Today, I’d like to suggest that there is another, equally important part of the talent “wheel” that really must stand up and take notice.  This is the Learning group.  As some of you probably know, this is a topic near and dear to my heart, but like anything that you are close to, I have also been guilty of wanting the answer to be in providing more methods of delivery vs. really needing to re-think the whole business strategy.  Would that it was as simple as providing a few wikis and making eLearning available as a podcast.   I am now convinced that starting with the “delivery will save us” premise, is a recipe to being totally irrelevant within your HR Business strategy in the next 5-10 years.

Watching this video about university learning, is a good start to understanding what is different today in how people learn.  I personally believe that this is not  just a GenY issue.  Even our news channels, which have an over 30 demographic, feel the need to provide an increasingly large volume of content at a more rapid pace.  The world is expecting information faster.  Sure, younger generations are more quick to adapt to this kind of change, but that does not mean that it is only the under 30 crowd that is expecting more today then they have in the past.

How people “learn” and how they are “trained” are often not well aligned in most organizations today.  I believe this problem is growing and that we need to start to think about this in the context of a “Learning strategy” vs. just a Millennial problem.  To that end, I’ve decided to try and articulate what I think is needed for a impactful learning strategy.  I’m sure I’ve missed some things, so please feel free to sound off in the comments with additional ideas.

Meg’s suggestions for a Next Generation Learning strategy

  • Organizational Development and Training organizations need a tighter alignment then the loose “competency gap” relationship they have today.  Companies need to be able to drive the need for learning to individuals based on a wide-variety of “triggers”.  Competencies are certainly one, but what about things like missed objectives, long term career plans, poor customer satisfaction surveys, or even manager or individual observations?
  • Learning groups need to be comfortable expanding their influence and take an active role in the dreaded worlds of knowledge management, informal land experiential learning.  To do this, we must realize that we need a seamless transition for people between formal and informal learning.  Not everything is going to be managed by the catalog and not everything can have the same level of formal monitoring as compliance training.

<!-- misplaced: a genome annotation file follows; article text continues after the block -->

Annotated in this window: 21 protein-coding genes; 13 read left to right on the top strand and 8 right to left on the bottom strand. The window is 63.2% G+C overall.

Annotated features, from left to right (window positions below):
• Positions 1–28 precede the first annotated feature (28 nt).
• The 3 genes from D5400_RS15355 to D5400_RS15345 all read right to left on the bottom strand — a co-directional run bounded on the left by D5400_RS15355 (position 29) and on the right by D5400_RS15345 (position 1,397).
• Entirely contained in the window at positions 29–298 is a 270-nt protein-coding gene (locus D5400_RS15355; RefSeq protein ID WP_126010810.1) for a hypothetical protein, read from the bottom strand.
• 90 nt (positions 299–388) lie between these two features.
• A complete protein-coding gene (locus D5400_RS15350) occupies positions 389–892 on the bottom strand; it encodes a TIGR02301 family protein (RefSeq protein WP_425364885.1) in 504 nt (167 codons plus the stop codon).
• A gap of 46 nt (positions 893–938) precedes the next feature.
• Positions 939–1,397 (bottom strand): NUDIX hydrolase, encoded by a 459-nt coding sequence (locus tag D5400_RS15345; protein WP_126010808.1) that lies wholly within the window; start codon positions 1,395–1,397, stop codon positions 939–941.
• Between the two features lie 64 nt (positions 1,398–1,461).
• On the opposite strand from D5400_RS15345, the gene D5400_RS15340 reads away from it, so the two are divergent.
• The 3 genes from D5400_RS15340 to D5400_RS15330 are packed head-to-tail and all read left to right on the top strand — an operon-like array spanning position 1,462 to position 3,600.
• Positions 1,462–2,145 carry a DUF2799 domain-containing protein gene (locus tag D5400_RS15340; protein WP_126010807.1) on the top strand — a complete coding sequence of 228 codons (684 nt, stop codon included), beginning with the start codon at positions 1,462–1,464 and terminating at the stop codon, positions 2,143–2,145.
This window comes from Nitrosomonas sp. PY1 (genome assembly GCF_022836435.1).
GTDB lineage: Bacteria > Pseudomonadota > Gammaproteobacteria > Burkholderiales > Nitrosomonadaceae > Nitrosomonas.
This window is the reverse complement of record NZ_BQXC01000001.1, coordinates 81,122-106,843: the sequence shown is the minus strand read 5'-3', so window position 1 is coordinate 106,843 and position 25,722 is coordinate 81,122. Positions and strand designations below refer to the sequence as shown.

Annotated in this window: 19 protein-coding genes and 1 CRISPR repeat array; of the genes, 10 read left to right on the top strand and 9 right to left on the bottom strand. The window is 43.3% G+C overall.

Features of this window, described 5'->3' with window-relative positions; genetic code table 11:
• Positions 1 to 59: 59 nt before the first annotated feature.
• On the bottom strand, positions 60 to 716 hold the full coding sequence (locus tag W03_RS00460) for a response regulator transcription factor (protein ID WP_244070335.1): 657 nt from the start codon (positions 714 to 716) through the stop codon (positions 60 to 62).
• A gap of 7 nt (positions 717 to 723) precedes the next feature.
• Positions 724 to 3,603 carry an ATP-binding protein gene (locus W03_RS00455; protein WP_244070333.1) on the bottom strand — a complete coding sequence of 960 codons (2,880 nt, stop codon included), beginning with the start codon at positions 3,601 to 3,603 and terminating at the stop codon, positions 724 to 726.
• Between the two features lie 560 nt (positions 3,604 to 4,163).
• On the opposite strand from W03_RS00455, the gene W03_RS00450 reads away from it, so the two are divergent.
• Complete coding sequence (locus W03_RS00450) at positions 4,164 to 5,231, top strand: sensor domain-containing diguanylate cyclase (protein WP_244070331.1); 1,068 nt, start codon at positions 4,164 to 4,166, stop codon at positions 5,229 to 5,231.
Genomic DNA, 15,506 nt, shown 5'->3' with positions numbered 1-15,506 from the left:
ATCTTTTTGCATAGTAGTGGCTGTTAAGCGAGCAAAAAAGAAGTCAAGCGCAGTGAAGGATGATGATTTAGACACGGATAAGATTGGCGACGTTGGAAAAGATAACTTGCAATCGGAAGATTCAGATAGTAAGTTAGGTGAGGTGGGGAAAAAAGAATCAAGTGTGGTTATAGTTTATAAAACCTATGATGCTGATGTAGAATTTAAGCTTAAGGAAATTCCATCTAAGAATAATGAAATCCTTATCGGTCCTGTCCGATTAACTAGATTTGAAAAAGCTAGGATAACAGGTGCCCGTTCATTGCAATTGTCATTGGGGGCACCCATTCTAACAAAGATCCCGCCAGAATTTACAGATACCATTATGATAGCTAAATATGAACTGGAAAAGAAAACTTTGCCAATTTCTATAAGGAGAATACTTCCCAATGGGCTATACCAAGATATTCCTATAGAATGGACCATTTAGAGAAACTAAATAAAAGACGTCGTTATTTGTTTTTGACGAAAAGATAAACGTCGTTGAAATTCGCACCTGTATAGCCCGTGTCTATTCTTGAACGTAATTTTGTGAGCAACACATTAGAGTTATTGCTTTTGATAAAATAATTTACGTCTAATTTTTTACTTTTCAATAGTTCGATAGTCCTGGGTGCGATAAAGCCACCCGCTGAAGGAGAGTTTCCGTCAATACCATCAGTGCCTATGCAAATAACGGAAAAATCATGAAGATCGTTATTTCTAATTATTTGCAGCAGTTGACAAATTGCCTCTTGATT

• Take advantage of “wisdom of the crowds” and avoid the tendency to have everything centrally managed.  Tier your programs so that you can get comfortable with the volume of information that is going to naturally come along with the idea of opening up to the unwashed masses.  Don’t run away from these concepts just because they are complex. 
  • Recognize that key learning today is not just coming from static channels, it is also coming from people.  Having better understanding about what human assets you have that can help your organization learn is key.  Who knows what and who is willing to share what they know is going to be one of the key elements to understand.
  • Begin to think about incentive and tracking programs for learning.  What is mission critical for your business?  What learning is needed to make that happen?  How do you drive that learning to the individuals?   How do you help individuals get real value from your learning programs so that they continue to participate?  Understanding individual incentives is key.
  • Be open to the idea that the learning department will turn into a facilitator of learning vs. the source of learning in the organization. 

It is my prediction that learning departments will either embrace this new world and find their place in it, or they will become a third appendage with only compliance as their real value proposition. 

Posted in learning, social network, teams, wisdom of crowds | Tagged: , , , | 4 Comments »